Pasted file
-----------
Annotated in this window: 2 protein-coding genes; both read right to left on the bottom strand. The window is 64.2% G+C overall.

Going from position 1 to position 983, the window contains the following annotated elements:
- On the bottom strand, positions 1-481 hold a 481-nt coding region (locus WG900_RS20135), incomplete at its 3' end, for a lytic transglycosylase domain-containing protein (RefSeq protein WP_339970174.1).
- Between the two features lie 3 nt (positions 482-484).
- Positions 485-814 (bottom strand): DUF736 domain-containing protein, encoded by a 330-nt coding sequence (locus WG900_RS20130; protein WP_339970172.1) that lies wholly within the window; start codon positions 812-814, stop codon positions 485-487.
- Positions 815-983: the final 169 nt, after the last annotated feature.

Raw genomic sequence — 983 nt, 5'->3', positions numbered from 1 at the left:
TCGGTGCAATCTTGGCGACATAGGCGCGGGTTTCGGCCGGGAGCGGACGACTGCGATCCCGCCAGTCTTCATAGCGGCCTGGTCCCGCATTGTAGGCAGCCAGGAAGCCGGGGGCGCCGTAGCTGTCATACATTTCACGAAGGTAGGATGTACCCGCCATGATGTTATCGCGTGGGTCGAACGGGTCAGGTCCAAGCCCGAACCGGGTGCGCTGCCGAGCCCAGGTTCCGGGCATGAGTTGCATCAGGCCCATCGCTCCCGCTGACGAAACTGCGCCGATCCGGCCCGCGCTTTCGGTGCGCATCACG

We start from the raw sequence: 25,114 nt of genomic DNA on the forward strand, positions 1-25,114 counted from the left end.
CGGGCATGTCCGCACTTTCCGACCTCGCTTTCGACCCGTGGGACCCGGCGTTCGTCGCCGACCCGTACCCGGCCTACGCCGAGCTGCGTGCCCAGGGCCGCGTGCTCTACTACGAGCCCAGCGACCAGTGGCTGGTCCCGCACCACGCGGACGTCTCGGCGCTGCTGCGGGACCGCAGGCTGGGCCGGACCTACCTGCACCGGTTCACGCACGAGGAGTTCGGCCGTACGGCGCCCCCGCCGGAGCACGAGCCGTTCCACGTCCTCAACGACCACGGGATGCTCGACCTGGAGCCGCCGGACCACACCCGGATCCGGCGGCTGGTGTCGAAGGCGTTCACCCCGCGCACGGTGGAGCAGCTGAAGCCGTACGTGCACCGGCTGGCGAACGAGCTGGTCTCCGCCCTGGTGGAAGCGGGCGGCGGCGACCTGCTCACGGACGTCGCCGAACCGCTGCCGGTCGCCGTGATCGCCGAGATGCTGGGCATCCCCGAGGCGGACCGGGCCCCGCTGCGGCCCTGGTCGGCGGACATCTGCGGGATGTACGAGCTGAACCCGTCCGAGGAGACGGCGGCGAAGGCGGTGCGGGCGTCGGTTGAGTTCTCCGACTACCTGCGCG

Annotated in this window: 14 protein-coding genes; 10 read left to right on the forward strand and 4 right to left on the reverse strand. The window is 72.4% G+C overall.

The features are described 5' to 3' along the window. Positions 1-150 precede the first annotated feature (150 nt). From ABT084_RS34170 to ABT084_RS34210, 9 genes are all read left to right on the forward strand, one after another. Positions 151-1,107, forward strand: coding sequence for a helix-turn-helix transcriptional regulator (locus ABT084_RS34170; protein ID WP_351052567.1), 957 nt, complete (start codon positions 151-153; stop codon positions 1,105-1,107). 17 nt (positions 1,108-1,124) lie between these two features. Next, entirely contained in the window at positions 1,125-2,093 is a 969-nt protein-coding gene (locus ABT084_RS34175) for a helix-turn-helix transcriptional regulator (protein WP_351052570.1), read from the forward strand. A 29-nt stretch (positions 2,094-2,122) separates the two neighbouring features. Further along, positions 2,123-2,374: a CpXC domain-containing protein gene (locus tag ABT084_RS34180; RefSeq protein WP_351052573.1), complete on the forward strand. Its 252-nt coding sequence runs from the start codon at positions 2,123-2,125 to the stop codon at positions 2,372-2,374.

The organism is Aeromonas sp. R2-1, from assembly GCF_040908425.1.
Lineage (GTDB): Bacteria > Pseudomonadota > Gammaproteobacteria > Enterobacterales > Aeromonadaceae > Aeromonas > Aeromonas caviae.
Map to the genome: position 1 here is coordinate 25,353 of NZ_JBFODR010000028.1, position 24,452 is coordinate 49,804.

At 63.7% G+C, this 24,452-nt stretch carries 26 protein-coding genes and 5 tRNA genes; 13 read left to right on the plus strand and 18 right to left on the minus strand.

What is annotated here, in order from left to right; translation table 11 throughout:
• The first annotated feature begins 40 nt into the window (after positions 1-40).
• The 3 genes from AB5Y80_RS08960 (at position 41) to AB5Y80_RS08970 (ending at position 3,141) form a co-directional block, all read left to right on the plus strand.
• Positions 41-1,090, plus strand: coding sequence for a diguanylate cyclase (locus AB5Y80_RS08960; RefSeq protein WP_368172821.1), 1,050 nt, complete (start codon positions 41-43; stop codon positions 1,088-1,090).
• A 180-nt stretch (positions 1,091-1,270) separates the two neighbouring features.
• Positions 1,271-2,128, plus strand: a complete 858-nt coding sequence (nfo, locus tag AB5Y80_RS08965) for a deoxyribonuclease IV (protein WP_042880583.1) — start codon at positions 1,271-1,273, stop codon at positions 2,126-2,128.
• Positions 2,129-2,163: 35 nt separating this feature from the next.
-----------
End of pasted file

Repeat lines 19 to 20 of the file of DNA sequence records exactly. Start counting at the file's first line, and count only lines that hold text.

• The 3 genes from AB5Y80_RS08960 (at position 41) to AB5Y80_RS08970 (ending at position 3,141) form a co-directional block, all read left to right on the plus strand.
• Positions 41-1,090, plus strand: coding sequence for a diguanylate cyclase (locus AB5Y80_RS08960; RefSeq protein WP_368172821.1), 1,050 nt, complete (start codon positions 41-43; stop codon positions 1,088-1,090).